>>A musician’s career is much like a long and difficult road trip. There are times where the scenery buzzes harmoniously by the window and other times when a flat tire stalls you on the side of the road to watch the world scream by. But the journey gives you knowledge, something that can’t be taught but rather felt, grasped, if only to watch it slip delicately between your fingers again somewhere down the line. But that learning process is introspection and introspection can lead to learning how to set the moon on fire.
Meet Dev Jon, an artist that has traveled a long and winding road to get to his current medium. From listening to hair metal with his older brother in the late 80’s, to playing in punk rock bands at the turn of the century, to writing and producing reggae music, producing and recording in Buffalo, to working in the music industry in Manhattan; his winding journey has given him a unique depth of perception. But his love of orchestrating something electronic, manipulating sound and energy in such a way, has brought him back to Buffalo and into something he hasn’t really done before; making music just for him, what he hears in his head, and what he would want to listen to.
After high school and his early college days, Dev Jon found himself without a band for the first time in a while but still felt the drive to make music. Electronica was the easiest way to still create and he was able to fold his piano and guitar skills into the music. But after listening to DJ DB’s Shades of Technology something changed in him. He had found a musical home and started to think that he had found the right genre to work in. Between recording with a reggae band and producing and engineering projects, he wrote an album’s worth of tracks. The e took a break for a while, getting more familiar with other music, like Jazz.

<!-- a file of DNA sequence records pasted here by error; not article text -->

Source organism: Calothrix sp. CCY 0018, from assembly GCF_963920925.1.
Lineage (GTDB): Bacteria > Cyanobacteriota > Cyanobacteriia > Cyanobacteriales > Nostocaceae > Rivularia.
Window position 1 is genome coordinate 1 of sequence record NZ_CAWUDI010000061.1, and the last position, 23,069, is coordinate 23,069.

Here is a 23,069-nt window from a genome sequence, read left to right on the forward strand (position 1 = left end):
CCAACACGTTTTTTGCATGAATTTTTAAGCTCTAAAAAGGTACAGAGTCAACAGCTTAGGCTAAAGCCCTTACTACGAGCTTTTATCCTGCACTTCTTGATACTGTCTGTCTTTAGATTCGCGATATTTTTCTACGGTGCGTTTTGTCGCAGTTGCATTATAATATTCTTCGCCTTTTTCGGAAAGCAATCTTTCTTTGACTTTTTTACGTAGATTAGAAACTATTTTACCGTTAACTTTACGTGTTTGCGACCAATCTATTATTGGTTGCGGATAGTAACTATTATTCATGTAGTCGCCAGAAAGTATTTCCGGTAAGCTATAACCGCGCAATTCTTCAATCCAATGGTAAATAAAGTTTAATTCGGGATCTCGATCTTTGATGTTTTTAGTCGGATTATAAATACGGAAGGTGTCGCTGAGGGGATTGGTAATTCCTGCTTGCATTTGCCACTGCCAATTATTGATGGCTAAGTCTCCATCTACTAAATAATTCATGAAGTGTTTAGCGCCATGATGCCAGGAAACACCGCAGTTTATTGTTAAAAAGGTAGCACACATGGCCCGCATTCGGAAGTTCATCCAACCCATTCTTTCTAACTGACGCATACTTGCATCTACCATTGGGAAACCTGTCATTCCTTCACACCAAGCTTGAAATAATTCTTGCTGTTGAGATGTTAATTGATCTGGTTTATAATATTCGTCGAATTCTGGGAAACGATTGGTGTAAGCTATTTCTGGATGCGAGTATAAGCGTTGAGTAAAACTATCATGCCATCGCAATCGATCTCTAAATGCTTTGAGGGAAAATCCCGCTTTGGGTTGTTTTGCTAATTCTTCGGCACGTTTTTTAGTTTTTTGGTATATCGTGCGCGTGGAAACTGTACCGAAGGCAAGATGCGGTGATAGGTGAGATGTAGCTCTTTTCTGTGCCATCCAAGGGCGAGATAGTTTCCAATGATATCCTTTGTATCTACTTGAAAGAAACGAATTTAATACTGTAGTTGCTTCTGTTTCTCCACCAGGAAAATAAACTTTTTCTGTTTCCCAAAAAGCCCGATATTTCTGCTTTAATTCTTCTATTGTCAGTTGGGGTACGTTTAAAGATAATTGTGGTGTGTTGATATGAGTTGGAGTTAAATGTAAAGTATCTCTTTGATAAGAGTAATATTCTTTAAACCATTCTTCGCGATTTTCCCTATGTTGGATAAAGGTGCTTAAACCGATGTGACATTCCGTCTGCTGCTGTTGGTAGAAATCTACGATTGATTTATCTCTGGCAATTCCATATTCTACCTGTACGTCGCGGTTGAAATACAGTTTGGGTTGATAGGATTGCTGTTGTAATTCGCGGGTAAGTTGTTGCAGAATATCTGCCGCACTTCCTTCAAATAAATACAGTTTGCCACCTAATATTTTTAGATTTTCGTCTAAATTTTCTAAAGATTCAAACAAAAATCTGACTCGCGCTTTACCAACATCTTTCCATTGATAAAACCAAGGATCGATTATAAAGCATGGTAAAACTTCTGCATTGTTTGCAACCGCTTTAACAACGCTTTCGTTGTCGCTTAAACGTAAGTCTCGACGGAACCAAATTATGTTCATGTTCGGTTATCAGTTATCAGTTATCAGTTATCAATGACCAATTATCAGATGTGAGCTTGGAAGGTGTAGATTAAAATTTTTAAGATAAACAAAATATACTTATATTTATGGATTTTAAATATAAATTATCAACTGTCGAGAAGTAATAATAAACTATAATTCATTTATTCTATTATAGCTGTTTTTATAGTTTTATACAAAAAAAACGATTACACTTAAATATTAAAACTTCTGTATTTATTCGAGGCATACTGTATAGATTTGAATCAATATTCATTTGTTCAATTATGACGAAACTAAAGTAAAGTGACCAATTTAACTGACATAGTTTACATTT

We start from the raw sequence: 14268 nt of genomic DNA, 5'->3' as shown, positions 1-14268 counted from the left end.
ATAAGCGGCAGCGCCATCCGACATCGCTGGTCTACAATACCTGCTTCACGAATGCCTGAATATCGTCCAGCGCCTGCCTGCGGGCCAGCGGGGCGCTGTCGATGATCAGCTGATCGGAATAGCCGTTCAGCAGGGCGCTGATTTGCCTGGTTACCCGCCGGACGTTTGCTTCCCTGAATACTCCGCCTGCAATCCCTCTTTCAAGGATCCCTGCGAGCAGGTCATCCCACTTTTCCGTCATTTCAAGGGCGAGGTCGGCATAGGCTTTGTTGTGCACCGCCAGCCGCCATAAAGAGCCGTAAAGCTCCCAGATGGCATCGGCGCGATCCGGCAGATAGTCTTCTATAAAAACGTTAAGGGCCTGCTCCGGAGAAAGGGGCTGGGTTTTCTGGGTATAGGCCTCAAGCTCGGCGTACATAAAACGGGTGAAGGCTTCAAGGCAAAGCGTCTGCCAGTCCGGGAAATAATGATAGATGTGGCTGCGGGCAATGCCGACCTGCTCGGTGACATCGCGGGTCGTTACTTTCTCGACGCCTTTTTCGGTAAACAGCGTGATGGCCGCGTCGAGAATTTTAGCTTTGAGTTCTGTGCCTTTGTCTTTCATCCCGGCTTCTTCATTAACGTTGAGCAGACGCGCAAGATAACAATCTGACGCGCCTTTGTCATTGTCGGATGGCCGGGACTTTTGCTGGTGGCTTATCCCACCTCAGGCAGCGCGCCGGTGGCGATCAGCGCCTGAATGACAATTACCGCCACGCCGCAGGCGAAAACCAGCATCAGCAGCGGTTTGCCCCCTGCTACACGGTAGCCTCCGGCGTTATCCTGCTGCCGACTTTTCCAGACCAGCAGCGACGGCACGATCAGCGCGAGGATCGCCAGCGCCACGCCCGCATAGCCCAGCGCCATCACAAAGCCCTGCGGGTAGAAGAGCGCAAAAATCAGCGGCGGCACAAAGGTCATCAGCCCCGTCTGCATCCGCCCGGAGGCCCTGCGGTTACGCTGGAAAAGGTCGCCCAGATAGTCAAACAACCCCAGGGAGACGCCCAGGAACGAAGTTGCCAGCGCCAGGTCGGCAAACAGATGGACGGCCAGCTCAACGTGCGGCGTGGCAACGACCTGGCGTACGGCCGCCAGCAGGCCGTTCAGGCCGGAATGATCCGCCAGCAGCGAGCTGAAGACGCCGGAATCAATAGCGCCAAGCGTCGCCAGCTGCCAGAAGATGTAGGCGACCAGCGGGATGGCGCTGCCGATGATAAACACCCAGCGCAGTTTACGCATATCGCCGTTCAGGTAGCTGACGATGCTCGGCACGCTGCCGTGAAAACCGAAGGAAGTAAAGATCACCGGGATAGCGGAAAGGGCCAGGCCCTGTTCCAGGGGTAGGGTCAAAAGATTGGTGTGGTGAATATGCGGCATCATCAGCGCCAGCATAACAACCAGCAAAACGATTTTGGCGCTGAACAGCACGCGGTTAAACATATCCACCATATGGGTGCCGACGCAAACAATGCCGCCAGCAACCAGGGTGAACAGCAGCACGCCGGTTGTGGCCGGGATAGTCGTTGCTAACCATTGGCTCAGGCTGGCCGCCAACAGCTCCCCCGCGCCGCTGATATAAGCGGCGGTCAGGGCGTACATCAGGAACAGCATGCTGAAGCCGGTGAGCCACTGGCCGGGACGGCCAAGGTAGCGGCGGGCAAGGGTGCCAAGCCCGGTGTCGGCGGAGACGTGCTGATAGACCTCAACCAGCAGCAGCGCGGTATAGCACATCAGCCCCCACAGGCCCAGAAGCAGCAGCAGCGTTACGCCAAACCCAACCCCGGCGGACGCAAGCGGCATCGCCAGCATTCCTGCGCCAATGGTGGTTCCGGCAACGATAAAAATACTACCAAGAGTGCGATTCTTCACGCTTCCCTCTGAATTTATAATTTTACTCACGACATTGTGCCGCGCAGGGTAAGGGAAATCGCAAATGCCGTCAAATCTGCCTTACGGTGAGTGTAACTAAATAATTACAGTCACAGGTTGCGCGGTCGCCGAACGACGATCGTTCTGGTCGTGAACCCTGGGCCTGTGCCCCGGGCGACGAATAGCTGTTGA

“The pursuit of complexity seems to be
the main focus of a lot of Jazz”,
he said. “Sometimes electronic can be a bit basal, I started looking at being both”. He cites Gogo Penguin as a most recent influence as a group of live musicians doing both. His eclectic tastes of being a big fan of Corrosion of Conformity alongside Orrin Evans and wanting to create something new is apparent on his latest track release Burn the Moon.
“There was a lack of music that I wanted to listen to at night. I couldn’t find what I wanted in [my collection of] Drum and Bass” he said. Burn the Moon was born, a travelling and winding song that feels like a journey, just like his own. Elements of Drum and Bass rise to the top, but there’s a tinkling piano that reminds you of jazz, a symphonic harmony in support that is orchestral, and the collage of sound is expertly mixed creating a homogenous wall of sound. But the track allows you to pick out every sound, every balanced harmony and throbbing bass. Components of Dev Jon’s past lives stitched together, an encapsulating time piece that has come to together to describe him as an artist.
“It fits Chill Step but leans toward classic trance”, he explained. It’s an addictive track and certainly has a late-night feel to it, whether sitting in your own living room or zooming down the dark road away from the city lights. Listen to the track here